This randomized clinical study aimed at quantifying the gingival displacement performance in the vertical and horizontal directions of the 3M™ Astringent Retraction Paste (3M Oral Care, Seefeld, Germany) in comparison with the double-cord technique with aluminum chloride as an astringent. Afterward, any soft-tissue changes were assessed for 12 months. After inducing mild gingivitis, 18 probands received the intervention ‘cord’ and 22 probands received the intervention ‘paste’ at the palatal half of upper premolars prior to conventional impression making. The resulting plaster casts were digitized and analyzed for the vertical and horizontal gingival displacement, applying a newly developed computer-assisted methodology. The entire palatal half of the tooth was evaluated instead of only single sites. Under the condition of mild gingivitis, the gingival displacement performance was comparable for both techniques in the horizontal direction (width) and only somewhat better for the cord technique in the vertical direction (depth). The magnitude of displacement was in a similar range in both directions, with somewhat higher values in the vertical direction. The marginal gingiva height changes were of such low extent during the follow-up period of 12 months with only minimally higher values for the paste that they cannot be considered as clinically relevant recessions.
Research relevance: the article presents the results after clinical observation of peripartum cardiomyopathy in a patient aged 30 years. Purpose of the study: to analyze the results of a clinical study conducted in the cardiology department of the Osh Medical United Clinical Hospital. Research methods: a differential diagnosis of acute myocarditis, idiopathic dilated cardiomyopathy and peripartum cardiomyopathy was carried out. Research results: taking into account the life history, laboratory and instrumental examination data, the diagnosis was peripartum cardiomyopathy. Conclusion: the treatment carried out gave a satisfactory clinical effect.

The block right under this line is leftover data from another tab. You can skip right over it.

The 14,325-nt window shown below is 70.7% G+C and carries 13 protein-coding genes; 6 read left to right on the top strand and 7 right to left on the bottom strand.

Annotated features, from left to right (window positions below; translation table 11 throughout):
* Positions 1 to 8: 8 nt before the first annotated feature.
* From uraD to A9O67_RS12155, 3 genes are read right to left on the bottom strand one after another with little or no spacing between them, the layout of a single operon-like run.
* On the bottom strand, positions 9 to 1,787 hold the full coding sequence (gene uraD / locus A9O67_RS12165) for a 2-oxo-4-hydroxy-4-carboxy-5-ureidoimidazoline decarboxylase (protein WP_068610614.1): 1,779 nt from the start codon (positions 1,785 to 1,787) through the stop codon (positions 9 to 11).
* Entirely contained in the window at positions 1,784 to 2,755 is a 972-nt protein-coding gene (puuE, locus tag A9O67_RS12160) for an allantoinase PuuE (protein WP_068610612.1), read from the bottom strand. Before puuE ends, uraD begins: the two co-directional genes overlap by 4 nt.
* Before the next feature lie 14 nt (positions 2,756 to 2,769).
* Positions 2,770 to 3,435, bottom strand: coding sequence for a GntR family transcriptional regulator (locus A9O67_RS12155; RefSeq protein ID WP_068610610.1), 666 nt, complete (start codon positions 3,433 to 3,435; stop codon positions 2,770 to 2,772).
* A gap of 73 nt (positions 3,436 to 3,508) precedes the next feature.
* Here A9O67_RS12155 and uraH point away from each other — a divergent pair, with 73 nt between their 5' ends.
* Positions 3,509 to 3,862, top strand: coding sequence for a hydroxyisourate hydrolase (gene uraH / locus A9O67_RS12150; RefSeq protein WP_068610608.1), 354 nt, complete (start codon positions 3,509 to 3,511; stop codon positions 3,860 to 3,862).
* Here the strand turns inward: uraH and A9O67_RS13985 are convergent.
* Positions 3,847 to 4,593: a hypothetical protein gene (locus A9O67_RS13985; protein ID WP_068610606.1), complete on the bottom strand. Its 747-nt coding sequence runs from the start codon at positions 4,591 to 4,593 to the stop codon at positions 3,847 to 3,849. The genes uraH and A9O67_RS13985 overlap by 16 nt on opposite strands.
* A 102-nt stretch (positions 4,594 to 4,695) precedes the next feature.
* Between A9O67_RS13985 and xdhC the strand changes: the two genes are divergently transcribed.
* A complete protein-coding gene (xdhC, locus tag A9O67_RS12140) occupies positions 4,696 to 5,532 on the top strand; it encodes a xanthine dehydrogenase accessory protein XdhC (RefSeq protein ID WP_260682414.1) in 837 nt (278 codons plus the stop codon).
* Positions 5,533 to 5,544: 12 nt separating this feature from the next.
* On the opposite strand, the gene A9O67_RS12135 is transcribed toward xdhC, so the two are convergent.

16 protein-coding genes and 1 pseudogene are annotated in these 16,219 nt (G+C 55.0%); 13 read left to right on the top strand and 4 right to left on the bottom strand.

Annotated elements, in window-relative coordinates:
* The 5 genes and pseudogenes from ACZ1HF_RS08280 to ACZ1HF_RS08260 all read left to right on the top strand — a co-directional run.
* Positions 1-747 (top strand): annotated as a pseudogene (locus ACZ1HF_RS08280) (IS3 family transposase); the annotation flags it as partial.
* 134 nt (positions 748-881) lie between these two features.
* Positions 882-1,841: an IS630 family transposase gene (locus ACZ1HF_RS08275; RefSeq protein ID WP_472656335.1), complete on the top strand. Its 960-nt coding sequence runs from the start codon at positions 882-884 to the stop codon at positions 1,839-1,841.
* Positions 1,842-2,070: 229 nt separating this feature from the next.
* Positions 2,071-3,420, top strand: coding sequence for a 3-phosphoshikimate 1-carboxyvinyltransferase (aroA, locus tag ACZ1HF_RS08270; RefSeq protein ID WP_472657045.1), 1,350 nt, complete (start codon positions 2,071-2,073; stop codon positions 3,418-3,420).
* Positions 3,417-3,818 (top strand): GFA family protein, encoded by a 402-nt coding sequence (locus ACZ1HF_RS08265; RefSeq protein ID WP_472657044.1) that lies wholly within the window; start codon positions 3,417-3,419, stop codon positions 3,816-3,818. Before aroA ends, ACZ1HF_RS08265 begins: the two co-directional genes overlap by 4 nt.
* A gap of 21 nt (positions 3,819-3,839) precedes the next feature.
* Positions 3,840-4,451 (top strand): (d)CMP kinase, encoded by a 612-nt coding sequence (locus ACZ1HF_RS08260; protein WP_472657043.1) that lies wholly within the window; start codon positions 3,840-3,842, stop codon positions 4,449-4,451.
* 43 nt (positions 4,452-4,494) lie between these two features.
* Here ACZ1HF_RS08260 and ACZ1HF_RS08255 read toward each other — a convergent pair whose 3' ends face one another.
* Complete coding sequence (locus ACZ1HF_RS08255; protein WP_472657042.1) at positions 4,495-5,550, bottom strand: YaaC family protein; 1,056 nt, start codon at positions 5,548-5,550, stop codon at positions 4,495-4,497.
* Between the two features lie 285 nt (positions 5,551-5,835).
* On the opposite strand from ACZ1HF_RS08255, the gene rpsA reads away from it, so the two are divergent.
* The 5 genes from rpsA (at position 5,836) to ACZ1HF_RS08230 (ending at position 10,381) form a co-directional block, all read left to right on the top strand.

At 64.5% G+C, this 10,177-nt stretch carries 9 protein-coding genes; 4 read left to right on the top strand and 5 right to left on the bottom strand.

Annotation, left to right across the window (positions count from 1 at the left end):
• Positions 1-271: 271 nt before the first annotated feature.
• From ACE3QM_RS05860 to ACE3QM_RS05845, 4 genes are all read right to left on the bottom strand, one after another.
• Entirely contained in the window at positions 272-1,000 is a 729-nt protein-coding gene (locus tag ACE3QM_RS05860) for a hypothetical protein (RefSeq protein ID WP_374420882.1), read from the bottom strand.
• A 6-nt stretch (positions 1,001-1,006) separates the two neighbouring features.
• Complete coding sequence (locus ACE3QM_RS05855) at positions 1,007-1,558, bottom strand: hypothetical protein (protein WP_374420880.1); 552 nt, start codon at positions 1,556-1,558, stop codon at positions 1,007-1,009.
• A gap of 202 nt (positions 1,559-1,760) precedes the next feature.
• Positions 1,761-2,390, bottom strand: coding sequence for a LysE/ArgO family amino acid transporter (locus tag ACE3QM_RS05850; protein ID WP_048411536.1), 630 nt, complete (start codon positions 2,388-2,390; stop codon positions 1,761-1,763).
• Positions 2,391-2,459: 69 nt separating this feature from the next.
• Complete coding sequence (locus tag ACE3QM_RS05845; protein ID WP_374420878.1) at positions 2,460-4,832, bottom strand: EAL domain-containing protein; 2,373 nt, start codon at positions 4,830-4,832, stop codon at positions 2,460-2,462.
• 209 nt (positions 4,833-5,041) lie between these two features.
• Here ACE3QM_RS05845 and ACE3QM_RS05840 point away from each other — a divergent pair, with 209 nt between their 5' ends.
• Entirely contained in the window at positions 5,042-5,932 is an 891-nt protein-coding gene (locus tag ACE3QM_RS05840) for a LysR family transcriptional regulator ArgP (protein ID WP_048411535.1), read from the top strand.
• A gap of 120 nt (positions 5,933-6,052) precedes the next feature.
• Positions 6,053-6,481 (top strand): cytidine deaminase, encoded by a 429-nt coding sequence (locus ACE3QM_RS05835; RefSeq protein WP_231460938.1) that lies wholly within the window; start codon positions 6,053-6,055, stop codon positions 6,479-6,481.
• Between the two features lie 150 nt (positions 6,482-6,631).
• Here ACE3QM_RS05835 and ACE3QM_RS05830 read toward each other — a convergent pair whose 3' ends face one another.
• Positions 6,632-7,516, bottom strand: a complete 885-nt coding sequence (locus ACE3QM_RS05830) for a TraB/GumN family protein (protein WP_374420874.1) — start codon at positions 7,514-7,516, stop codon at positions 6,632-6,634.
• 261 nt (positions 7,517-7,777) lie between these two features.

In Japan, a law called the Clinical Trials Act went into being effective on April 1, 2018, and clinical research on human subjects conducted in Japan has been undergone major changes. Those other than clinical trials for marketing approval of drugs or medical devices are broadly classified into “specific clinical trials” and others, and regulations have been tightened for each. As a result, clinical interventional study was drastically reduced, and observational clinical study increased. For the observational clinical study, the two previous ethical guidelines were merged into the “Ethical Guidelines for Medical and Biological Research Involving Human Subjects,” which was enacted in March 2021. The observational clinical study is now subjected to these ethical guidelines. In addition, changes are planned for the Act on the Protection of Personal Information, which greatly affects data collection in clinical research. Clinical research in Japan must be conducted appropriately while adapting to these various changes in the external environment and legal framework. Adapting to these changes is not an easy task, as it requires increased financial and human resources for all stakeholders.
The aim of this study is to analyze the skeletal and dentoalveolar morphological characteristics of the maxillary in subjects with a unilateral palatally impacted canine using Cone Beam Computed Tomography (CBCT). A retrospective clinical study was conducted of 100 adult patients divided into two groups: one consisting of patients with a unilaterally palatally impacted maxillary canine (GI), with the subgroups in the right and left hemiarches (GI-R and GI-L), and the second, without impacted canine, as the control group (CG). The CBCT measured skeletal variables (maxillary basal width and alveolar crest height) and dentoalveolar variables (inclination of the upper incisor, tooth lengths of incisors and canines, arch length, tooth size and bone dental discrepancy). In skeletal variables, statistically significant differences were found in alveolar crest height (ACH) in all groups and subgroups (p < 0.01). In the dentoalveolar variables, there were differences in the angle of the upper incisor (II) and lateral incisor length (LLIL) between the GI and GC and the angle of the upper incisor (II′), arch length (AL′) and arch length-tooth size discrepancy (ATD′) among the GI subgroups (p < 0.01). There are skeletal and dentoalveolar differences in patients with unilateral palatally impacted maxillary canines, with lower angular and linear measurements compared with patients without impaction.